of progress on common concerns and Russian attempts at domination. The CIS as
an institution appears to be foundering, and in March 2005, Putin called it a
“mechanism for a civilized divorce.”
On the other hand, in October 2000, the presidents of Russia, Belarus, Armenia,
Kazakhstan, Kyrgyzstan, and Tajikistan upgraded their 1992 Collective Security
Treaty, giving it more operational substance and de jure Russian military dominance.
In February 2003, the presidents of Russia, Ukraine, Belarus, and Kazakhstan agreed
in principle to create a “single economic space” (SES) among the four countries.
They signed a treaty to that effect in September 2003 but failed to agree on
fundamental principles and terms of implementation. The December 2004 election
of western-oriented Viktor Yushchenko as President of Ukraine seemed to kill the
SES agreement, but Yushchenko’s political reverses in 2005-2006 and the
appointment of a more pro-Russian Prime Minister in Kyiv in August 2006 put this
matter in play again for a time.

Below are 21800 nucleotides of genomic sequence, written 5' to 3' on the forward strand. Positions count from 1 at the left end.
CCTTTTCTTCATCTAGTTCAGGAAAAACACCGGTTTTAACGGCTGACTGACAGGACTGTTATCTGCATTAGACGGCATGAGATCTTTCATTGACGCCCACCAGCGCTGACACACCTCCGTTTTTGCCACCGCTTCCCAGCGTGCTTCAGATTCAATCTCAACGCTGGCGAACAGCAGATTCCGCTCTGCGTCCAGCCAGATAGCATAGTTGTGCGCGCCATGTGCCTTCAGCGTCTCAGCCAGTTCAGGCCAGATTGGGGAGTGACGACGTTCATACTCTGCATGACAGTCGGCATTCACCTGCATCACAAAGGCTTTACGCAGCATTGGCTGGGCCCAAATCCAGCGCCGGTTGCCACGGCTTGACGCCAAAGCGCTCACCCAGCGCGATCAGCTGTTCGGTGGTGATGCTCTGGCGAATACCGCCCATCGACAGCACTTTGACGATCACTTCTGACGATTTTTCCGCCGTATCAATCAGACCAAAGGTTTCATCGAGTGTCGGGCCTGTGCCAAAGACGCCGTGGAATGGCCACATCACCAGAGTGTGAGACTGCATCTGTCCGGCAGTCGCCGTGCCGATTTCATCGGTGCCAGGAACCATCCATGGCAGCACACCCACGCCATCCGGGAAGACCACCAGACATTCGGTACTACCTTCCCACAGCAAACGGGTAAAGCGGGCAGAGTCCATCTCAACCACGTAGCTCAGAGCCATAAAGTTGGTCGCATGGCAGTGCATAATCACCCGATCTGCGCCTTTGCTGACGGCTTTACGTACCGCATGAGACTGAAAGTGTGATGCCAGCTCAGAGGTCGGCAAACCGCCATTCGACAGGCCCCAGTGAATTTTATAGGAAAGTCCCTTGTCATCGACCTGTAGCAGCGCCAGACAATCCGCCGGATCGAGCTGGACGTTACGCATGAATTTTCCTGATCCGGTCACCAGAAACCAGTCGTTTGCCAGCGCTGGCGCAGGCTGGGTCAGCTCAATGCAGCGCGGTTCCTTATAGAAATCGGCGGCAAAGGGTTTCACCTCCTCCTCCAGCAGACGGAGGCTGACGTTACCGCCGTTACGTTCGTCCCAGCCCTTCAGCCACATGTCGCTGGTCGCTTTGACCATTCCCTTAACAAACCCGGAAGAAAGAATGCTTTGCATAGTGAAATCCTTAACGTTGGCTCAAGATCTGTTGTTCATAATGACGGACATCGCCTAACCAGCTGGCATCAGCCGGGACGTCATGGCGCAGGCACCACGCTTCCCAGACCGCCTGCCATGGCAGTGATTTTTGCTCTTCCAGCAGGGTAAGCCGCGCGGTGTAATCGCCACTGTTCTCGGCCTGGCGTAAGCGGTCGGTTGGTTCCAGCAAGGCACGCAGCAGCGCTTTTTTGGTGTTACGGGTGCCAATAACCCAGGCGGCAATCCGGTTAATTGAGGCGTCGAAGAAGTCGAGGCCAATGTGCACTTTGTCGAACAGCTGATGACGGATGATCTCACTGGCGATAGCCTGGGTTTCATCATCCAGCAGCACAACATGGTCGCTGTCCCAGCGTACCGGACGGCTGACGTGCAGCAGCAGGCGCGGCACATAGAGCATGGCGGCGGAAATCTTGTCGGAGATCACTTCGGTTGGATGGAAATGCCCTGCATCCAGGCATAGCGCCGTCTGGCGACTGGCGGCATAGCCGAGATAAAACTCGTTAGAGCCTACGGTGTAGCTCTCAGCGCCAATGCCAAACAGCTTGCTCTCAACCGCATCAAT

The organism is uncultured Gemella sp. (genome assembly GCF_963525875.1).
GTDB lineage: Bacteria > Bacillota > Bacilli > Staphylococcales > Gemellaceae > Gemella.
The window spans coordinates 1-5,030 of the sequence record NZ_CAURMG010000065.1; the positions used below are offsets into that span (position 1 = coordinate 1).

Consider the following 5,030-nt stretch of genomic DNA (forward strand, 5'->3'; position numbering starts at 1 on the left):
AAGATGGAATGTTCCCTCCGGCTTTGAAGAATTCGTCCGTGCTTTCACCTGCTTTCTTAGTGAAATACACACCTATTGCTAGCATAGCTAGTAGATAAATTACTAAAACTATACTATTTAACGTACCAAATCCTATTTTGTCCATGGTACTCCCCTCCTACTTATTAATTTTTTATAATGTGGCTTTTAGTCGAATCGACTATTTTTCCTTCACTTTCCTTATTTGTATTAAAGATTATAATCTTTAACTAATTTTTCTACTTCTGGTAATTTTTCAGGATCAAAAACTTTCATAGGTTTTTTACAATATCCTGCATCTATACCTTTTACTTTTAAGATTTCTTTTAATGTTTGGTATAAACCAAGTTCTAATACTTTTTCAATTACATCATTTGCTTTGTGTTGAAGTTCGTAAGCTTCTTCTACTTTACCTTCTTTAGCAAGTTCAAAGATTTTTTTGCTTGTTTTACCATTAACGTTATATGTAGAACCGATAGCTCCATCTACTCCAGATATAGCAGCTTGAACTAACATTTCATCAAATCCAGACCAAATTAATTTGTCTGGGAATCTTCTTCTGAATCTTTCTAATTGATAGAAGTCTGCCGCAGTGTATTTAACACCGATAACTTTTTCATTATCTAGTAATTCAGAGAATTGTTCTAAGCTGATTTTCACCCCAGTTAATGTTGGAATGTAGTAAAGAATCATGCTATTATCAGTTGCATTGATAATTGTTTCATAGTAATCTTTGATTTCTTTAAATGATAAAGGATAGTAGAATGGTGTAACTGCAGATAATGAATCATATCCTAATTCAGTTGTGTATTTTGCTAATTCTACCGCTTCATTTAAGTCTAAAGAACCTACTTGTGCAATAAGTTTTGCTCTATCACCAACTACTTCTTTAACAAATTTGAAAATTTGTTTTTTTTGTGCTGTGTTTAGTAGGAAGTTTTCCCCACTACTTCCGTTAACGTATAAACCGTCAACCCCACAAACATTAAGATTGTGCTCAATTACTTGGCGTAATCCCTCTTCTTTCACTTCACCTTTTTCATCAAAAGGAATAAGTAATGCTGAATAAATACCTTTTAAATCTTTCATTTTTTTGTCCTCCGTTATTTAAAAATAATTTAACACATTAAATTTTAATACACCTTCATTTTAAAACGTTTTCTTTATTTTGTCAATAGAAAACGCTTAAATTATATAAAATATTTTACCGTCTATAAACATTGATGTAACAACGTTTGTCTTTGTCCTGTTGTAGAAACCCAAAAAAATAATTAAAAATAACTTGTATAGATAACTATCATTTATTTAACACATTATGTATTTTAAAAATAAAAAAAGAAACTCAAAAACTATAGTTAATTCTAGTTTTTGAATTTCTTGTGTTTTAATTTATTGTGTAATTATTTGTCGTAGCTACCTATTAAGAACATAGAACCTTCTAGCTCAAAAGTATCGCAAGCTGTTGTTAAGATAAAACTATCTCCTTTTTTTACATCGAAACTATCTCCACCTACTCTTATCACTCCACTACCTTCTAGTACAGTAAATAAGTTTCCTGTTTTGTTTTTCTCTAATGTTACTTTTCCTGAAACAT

Russia and Belarus have taken some steps toward integration. Belarusian
President Aleksandr Lukashenko may have hoped for a leading role in a unified state
during Yeltsin’s decline. Lukashenko unconstitutionally removed the parliamentary
opposition in 1996 and strongly opposes market reform in Belarus, making economic
integration difficult and potentially very costly for Russia. In April 1997, Yeltsin and
Lukashenko signed documents calling for a “union” between states that were to
remain “independent and sovereign,” and a year later, they signed a Union Charter.
Lukashenko minimized his and his country’s political subordination to Moscow.
Yeltsin avoided onerous economic commitments to Belarus. After protracted
negotiations, the two presidents signed a treaty on December 8, 1999, committing
Russia and Belarus to form a confederal state. Moscow and Minsk continue to differ
over the scope and terms of union, and Putin repeatedly has sharply criticized
Lukashenko’s schemes for a union in which the two entities would have equal power.
The prospects for union seem to be growing more distant, especially after the sharp
oil price dispute between the two governments in January 2007 that temporarily
disrupted Russian oil deliveries to Belarus.
Russian forces remain in Moldova against the wishes of the Moldovan
government (and the signature of a troop withdrawal treaty in 1994), in effect
bolstering a neo-Communist, pro-Russian separatist regime in the Transnistria region
of eastern Moldova. Russian-Moldova relations warmed, however, after the election
of a communist pro-Russian government in Moldova in 2001, but even that